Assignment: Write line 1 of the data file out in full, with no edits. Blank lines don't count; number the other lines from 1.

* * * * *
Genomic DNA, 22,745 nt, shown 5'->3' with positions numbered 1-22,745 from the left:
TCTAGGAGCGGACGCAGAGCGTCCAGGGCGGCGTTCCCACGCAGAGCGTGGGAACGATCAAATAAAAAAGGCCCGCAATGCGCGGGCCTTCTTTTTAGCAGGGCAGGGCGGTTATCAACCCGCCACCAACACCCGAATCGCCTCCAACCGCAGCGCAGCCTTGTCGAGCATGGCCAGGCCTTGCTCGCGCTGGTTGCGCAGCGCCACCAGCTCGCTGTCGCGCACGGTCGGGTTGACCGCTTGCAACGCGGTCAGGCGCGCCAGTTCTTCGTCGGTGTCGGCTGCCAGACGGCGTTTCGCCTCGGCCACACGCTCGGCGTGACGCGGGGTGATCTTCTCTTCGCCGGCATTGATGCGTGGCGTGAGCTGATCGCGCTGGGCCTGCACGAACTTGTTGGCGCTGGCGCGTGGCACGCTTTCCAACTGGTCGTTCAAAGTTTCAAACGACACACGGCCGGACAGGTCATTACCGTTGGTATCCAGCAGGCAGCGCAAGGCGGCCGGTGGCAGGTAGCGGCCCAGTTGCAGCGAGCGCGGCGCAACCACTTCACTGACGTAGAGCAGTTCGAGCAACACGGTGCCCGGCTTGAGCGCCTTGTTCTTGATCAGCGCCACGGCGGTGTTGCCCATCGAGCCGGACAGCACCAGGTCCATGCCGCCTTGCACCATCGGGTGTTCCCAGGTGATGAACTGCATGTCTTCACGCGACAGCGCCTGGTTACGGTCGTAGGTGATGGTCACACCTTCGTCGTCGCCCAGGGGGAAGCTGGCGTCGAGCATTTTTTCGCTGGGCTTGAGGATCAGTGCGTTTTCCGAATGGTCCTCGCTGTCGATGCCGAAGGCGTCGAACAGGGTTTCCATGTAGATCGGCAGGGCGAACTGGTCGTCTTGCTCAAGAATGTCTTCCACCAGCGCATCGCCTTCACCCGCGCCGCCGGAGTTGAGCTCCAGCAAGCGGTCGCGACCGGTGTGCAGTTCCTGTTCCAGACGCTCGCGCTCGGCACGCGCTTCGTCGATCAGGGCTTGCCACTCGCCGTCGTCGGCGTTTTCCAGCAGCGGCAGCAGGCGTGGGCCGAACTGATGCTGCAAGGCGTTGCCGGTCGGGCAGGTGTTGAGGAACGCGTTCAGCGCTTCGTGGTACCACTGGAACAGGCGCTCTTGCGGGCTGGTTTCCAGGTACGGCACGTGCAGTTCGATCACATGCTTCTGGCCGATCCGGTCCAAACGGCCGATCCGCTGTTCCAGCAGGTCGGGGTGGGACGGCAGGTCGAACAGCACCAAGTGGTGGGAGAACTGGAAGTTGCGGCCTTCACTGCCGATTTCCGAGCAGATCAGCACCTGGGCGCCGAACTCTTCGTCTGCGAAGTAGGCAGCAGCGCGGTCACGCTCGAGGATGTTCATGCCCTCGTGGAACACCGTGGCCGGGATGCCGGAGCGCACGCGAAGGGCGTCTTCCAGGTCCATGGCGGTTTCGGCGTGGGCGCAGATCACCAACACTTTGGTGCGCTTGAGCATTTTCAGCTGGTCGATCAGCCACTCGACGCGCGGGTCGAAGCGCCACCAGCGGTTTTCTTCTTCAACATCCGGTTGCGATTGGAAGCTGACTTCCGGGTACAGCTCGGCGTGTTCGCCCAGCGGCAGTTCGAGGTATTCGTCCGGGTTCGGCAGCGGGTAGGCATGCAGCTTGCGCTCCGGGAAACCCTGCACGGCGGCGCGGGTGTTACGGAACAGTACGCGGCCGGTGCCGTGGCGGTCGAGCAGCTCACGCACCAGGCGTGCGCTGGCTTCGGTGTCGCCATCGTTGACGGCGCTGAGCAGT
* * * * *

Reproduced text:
Genomic DNA, 22,745 nt, shown 5'->3' with positions numbered 1-22,745 from the left: